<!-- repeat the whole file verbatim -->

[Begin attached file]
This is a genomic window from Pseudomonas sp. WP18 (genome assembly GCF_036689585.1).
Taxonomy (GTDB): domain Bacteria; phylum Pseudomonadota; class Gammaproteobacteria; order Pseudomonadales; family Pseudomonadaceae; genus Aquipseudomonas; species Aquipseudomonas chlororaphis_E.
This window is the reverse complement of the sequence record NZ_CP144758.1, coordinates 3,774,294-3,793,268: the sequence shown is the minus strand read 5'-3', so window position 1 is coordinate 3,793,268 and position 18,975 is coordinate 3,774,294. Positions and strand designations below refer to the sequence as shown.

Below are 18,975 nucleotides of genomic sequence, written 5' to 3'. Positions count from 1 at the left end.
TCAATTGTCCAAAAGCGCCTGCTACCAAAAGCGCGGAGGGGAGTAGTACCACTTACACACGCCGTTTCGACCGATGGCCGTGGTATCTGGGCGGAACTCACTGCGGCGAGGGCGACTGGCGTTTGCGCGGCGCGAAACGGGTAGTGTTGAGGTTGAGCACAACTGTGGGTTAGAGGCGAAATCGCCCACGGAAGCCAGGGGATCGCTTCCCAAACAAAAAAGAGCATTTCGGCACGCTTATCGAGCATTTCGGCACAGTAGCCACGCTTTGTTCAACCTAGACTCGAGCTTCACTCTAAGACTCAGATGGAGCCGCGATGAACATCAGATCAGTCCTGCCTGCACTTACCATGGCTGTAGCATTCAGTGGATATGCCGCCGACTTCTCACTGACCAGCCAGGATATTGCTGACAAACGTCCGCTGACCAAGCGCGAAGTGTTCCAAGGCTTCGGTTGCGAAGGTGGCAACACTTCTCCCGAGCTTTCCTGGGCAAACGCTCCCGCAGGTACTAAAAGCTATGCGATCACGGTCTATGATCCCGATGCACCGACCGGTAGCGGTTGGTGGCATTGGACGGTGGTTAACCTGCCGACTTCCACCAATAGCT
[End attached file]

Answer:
This is a genomic window from Pseudomonas sp. WP18 (genome assembly GCF_036689585.1).
Taxonomy (GTDB): domain Bacteria; phylum Pseudomonadota; class Gammaproteobacteria; order Pseudomonadales; family Pseudomonadaceae; genus Aquipseudomonas; species Aquipseudomonas chlororaphis_E.
This window is the reverse complement of the sequence record NZ_CP144758.1, coordinates 3,774,294-3,793,268: the sequence shown is the minus strand read 5'-3', so window position 1 is coordinate 3,793,268 and position 18,975 is coordinate 3,774,294. Positions and strand designations below refer to the sequence as shown.

Below are 18,975 nucleotides of genomic sequence, written 5' to 3'. Positions count from 1 at the left end.
TCAATTGTCCAAAAGCGCCTGCTACCAAAAGCGCGGAGGGGAGTAGTACCACTTACACACGCCGTTTCGACCGATGGCCGTGGTATCTGGGCGGAACTCACTGCGGCGAGGGCGACTGGCGTTTGCGCGGCGCGAAACGGGTAGTGTTGAGGTTGAGCACAACTGTGGGTTAGAGGCGAAATCGCCCACGGAAGCCAGGGGATCGCTTCCCAAACAAAAAAGAGCATTTCGGCACGCTTATCGAGCATTTCGGCACAGTAGCCACGCTTTGTTCAACCTAGACTCGAGCTTCACTCTAAGACTCAGATGGAGCCGCGATGAACATCAGATCAGTCCTGCCTGCACTTACCATGGCTGTAGCATTCAGTGGATATGCCGCCGACTTCTCACTGACCAGCCAGGATATTGCTGACAAACGTCCGCTGACCAAGCGCGAAGTGTTCCAAGGCTTCGGTTGCGAAGGTGGCAACACTTCTCCCGAGCTTTCCTGGGCAAACGCTCCCGCAGGTACTAAAAGCTATGCGATCACGGTCTATGATCCCGATGCACCGACCGGTAGCGGTTGGTGGCATTGGACGGTGGTTAACCTGCCGACTTCCACCAATAGCT